Nostalgia—and our portfolios—have us yearning for the good ol’ days when it seemed like a snap to generate sufficient income via a well-constructed bond portfolio. But then the Great Recession happened, and when major central banks around the globe drastically cut interest rates to revive their economies it was like a knockout punch to yields.

At midday on February 7, for example, yields on the 12-month, 10-year and 30-year U.S. Treasurys were 1.47%, 1.59% and 2.05%, respectively. All were down more than 100 basis points from the year-earlier period. For perspective, 10-year Treasurys yielded more than 5% as of July 2007 and 6.5% when the 21st century began.

And higher-yielding U.S. corporate bonds aren’t a great deal, either. In early February, the Moody’s Seasoned Aaa corporate bond yield was 2.90%, or nearly 90 basis points less than a year earlier. This is the highest-rated, lowest-risk investment-grade tier for fixed-income securities, and investors can get higher yields—with more risk—further down the bond rating scale.

Looking for yield in government bonds overseas? The epidemic of negative interest rates in many of these markets makes that a no-go option.

Of course, there are still ways to generate sufficient income for clients via bonds, as well as through other investment vehicles. We asked several financial advisors to explain how they generate income for their clients, and their solutions run the gamut from the public to the private markets.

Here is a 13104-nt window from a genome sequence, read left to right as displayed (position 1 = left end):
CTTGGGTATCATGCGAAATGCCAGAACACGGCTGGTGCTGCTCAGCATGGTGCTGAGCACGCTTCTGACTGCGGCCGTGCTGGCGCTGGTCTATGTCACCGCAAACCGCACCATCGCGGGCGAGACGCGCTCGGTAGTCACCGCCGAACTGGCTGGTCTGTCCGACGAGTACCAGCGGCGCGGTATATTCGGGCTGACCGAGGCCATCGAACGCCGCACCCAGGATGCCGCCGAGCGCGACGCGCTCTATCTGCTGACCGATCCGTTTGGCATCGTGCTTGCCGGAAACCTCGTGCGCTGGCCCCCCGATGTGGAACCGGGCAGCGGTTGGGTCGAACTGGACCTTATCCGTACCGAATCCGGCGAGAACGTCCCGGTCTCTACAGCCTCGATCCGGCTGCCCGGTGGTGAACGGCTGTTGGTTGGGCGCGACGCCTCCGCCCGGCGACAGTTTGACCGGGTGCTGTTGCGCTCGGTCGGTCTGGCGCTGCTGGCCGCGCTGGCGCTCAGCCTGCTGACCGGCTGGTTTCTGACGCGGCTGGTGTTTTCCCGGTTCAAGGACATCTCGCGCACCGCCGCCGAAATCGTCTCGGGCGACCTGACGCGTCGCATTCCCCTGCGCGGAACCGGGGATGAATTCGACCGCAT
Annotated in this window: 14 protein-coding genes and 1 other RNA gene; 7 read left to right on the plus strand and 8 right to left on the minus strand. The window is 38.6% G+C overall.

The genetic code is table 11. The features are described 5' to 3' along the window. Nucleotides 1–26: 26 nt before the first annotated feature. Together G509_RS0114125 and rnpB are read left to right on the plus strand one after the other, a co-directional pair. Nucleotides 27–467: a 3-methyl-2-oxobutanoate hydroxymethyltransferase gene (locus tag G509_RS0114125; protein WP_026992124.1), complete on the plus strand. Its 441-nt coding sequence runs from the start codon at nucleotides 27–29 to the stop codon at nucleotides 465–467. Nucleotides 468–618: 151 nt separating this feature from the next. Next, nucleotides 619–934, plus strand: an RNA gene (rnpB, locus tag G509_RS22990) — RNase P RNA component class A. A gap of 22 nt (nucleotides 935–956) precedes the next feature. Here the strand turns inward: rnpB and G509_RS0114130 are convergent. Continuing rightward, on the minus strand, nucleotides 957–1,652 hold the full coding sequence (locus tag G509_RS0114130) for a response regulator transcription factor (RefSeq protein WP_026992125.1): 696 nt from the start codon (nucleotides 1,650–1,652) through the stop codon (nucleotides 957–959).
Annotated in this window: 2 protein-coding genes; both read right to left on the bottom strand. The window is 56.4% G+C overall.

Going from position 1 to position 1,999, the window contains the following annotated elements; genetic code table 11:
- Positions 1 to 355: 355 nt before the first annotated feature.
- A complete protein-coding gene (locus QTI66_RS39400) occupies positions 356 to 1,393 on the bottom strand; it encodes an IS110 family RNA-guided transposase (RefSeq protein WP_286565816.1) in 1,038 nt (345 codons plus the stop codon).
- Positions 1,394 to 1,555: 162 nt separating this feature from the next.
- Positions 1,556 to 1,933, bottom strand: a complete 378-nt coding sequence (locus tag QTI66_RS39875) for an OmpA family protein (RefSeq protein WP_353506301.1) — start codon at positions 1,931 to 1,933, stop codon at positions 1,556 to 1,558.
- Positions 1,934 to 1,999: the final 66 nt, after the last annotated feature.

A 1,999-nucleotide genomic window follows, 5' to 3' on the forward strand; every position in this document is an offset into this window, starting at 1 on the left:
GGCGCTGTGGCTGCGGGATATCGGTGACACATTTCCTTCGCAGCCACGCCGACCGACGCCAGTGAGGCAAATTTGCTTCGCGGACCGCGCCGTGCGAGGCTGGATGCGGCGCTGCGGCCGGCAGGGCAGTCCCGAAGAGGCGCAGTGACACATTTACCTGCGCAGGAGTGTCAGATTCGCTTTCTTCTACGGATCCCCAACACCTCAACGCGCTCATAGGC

Sam G. Huszczo, Founder/Investment Advisor
SGH Wealth Management
Southfield, Michigan
$180 million in assets under management

We are strong believers in not being all things to all people. Differentiation is highly important in our industry, and we are constantly exploring ways to refine our services to fit our average client’s demographic, typically comprised of income-focused retirees in their 60s. There’s growing concern among this cohort that traditional fixed-income investments will not be able to keep up with their distribution needs in this era of low interest rates. This environment has led some clients to hunt for more complex and “creative” alternatives without assessing how much added risk these changes may bring to the overall portfolio.

On top of that, a shortcoming of bond mutual funds and indexes is that they live on in perpetuity without a true maturity date. They cannot quote an annualized rate of yield-to-maturity because they simply do not mature. That led to the creation of one of the most underappreciated innovations of the exchange-traded fund space: target maturity date bond ETFs.